I remember writing the first draft of "When Electrolysis Proxies for the Existential" on a plane on my way out to Purdue for their then annual Romance Languages conference. I was reading a biography of Rita Hayworth at the time (guilty pleasures that double as scholarly research) and had run across amazing revelations regarding Hayworth (née Cansino) and her father (incest!) and Hayworth and her "barber" (electrolysis to lift her hairline), both dispatches couriered to my eyes courtesy of Barbara Leaming--Time reviewed the book back in 1989.
Latina bombshell? Spanish femme fatale? The mysteries of Margarita metamorphosis take up the better part of 40 pages in Tex[t]-Mex in a chapter entitled "When Electrolysis Proxies for the Existential: A Somewhat Sordid Meditation on What Might Occur if Frantz Fanon, Rosario Castellanos, Jacques Derrida, Gayatri Spivak, and Sandra Cisneros Asked Rita Hayworth Her Name at the Tex[t]-Mex Beauty Parlor."
Here's a snippet of Cansino/Hayworth in living color from Blood and Sand (dir. R. Mamoulian; 1941). Count the number of fused "Spanish"/"Latina" tropes in the clip--here's a hint: can you say "bullfighting"?
Lovely Rita! What a curious clip--shades of Almodovar's Matador.
A last note on Rita-archeology: I recently ran across a book-length work focused wholly on Hayworth/Cansino published by Adrienne L. Mclean for Rutgers University Press--a scan of it off Amazon reveals a more than decent take on the Alzheimer-felled star.
Let me state here in public and for the record that the only reason Tex[t]-Mex EVER appeared in print, aside from nagging, utterly welcome, periodic chingasos from Davíd Carrasco, was the support and encouragement of Arturo J. Aldama, killer of many trees for all the books he has published in the fields of ethnic studies and cultural studies, and editor, in particular, of Violence and the Body, where the existentialism/electrolysis piece finally got published the way I had imagined it in the first place--snapshot to your right. While the Rita chapter in Tex[t]-Mex is extensively revised and features many new Hayworth pictures, it has to be said that without the Arturo Aldama, my UT Press opus would never have seen the light of day. Gracias con un abrazo fuerte a Profe Aldama!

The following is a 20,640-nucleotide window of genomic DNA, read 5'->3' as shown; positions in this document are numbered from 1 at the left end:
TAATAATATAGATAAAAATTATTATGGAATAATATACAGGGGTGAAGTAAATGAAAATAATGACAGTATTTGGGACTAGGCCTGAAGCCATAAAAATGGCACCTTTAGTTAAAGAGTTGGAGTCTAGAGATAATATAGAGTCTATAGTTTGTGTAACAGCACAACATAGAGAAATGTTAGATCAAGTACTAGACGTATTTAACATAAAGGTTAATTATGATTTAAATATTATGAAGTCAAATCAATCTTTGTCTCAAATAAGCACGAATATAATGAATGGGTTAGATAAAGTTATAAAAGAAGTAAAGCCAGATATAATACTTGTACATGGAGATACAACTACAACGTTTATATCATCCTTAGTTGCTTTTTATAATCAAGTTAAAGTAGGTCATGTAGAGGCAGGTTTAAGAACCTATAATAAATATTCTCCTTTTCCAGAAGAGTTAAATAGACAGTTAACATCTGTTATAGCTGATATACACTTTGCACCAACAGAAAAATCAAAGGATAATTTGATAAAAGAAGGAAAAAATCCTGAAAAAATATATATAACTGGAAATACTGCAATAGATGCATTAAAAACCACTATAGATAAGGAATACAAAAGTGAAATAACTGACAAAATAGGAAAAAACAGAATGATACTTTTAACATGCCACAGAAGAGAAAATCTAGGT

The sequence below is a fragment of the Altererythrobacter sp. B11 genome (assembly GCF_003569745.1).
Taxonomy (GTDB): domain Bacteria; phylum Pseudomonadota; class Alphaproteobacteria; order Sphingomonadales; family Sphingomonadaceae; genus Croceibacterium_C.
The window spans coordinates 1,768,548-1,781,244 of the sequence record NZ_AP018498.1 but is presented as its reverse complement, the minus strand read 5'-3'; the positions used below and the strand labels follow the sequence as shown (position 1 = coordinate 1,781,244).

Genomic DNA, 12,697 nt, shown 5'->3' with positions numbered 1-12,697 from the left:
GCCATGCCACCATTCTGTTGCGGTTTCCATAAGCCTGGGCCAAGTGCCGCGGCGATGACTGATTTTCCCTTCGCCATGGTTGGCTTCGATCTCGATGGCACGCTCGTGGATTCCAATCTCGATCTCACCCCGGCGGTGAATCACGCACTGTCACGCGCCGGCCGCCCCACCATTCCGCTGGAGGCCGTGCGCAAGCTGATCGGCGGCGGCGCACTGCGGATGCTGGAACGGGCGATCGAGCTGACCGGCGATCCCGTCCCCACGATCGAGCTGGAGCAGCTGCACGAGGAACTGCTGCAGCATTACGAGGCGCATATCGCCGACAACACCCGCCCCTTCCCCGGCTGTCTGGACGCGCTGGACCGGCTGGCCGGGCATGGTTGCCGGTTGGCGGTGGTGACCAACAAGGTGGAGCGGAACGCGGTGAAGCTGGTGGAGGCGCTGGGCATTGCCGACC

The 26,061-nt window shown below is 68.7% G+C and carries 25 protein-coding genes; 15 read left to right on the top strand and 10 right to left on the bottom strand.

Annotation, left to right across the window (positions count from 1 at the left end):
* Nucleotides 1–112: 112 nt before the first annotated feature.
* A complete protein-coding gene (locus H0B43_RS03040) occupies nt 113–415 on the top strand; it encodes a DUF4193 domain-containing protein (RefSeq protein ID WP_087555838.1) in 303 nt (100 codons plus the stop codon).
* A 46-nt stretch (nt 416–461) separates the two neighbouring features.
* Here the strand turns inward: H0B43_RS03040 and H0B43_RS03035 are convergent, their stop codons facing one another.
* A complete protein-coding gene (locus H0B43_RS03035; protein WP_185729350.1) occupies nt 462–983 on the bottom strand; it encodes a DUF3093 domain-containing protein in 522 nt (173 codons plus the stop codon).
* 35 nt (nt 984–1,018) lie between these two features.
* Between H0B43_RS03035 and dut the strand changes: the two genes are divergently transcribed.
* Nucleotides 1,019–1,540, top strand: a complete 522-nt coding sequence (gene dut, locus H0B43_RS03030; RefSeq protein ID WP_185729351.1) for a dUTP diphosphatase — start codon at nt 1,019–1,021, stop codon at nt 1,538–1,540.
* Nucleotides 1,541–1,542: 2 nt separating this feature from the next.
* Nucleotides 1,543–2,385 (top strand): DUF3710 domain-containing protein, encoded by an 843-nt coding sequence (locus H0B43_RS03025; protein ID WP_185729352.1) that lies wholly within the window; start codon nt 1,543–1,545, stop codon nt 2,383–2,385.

Saturday, October 13, 2007
Wednesday, October 10, 2007
Horror of horrors and some peace! Peace knowing that voting rights for minorities are a thing of the past, what with our mortality rate. Ace internet streetdick Josie Nericcio writes in:
To: Bill Nericcio
From: Josie Nericcio
Subject: The BRAD BLOG : VIDEO EXCLUSIVE: DoJ Voting Rights Chief Says 'It's a Shame' Elderly May be Disenfranchised by Photo ID Laws, But Minority Voters 'Don't Become Elderly, They Die First'
Date: Wed, 10 Oct 2007 16:01:20 -0700
Hey Billy, did you know we don't have to worry about getting older? According to this guy, we're going to "die first."